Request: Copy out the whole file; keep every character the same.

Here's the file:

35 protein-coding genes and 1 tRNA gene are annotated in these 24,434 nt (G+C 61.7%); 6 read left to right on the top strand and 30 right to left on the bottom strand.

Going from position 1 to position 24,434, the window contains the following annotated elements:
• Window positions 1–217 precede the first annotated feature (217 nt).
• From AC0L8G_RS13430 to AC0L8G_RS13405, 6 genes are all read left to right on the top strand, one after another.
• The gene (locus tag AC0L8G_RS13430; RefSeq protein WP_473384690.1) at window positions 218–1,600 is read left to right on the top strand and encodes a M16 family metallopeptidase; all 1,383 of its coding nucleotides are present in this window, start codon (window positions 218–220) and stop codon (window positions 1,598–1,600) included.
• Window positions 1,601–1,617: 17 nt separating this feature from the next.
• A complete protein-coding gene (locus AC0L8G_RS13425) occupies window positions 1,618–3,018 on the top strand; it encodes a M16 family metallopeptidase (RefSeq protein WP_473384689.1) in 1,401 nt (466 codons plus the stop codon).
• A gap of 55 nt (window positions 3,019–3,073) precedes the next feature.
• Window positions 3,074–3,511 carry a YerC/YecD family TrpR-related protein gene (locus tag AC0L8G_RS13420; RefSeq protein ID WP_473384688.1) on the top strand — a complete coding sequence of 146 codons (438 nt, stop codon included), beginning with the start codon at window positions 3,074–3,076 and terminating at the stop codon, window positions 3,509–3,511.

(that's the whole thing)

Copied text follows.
35 protein-coding genes and 1 tRNA gene are annotated in these 24,434 nt (G+C 61.7%); 6 read left to right on the top strand and 30 right to left on the bottom strand.

Going from position 1 to position 24,434, the window contains the following annotated elements:
• Window positions 1–217 precede the first annotated feature (217 nt).
• From AC0L8G_RS13430 to AC0L8G_RS13405, 6 genes are all read left to right on the top strand, one after another.
• The gene (locus tag AC0L8G_RS13430; RefSeq protein WP_473384690.1) at window positions 218–1,600 is read left to right on the top strand and encodes a M16 family metallopeptidase; all 1,383 of its coding nucleotides are present in this window, start codon (window positions 218–220) and stop codon (window positions 1,598–1,600) included.
• Window positions 1,601–1,617: 17 nt separating this feature from the next.
• A complete protein-coding gene (locus AC0L8G_RS13425) occupies window positions 1,618–3,018 on the top strand; it encodes a M16 family metallopeptidase (RefSeq protein WP_473384689.1) in 1,401 nt (466 codons plus the stop codon).
• A gap of 55 nt (window positions 3,019–3,073) precedes the next feature.
• Window positions 3,074–3,511 carry a YerC/YecD family TrpR-related protein gene (locus tag AC0L8G_RS13420; RefSeq protein ID WP_473384688.1) on the top strand — a complete coding sequence of 146 codons (438 nt, stop codon included), beginning with the start codon at window positions 3,074–3,076 and terminating at the stop codon, window positions 3,509–3,511.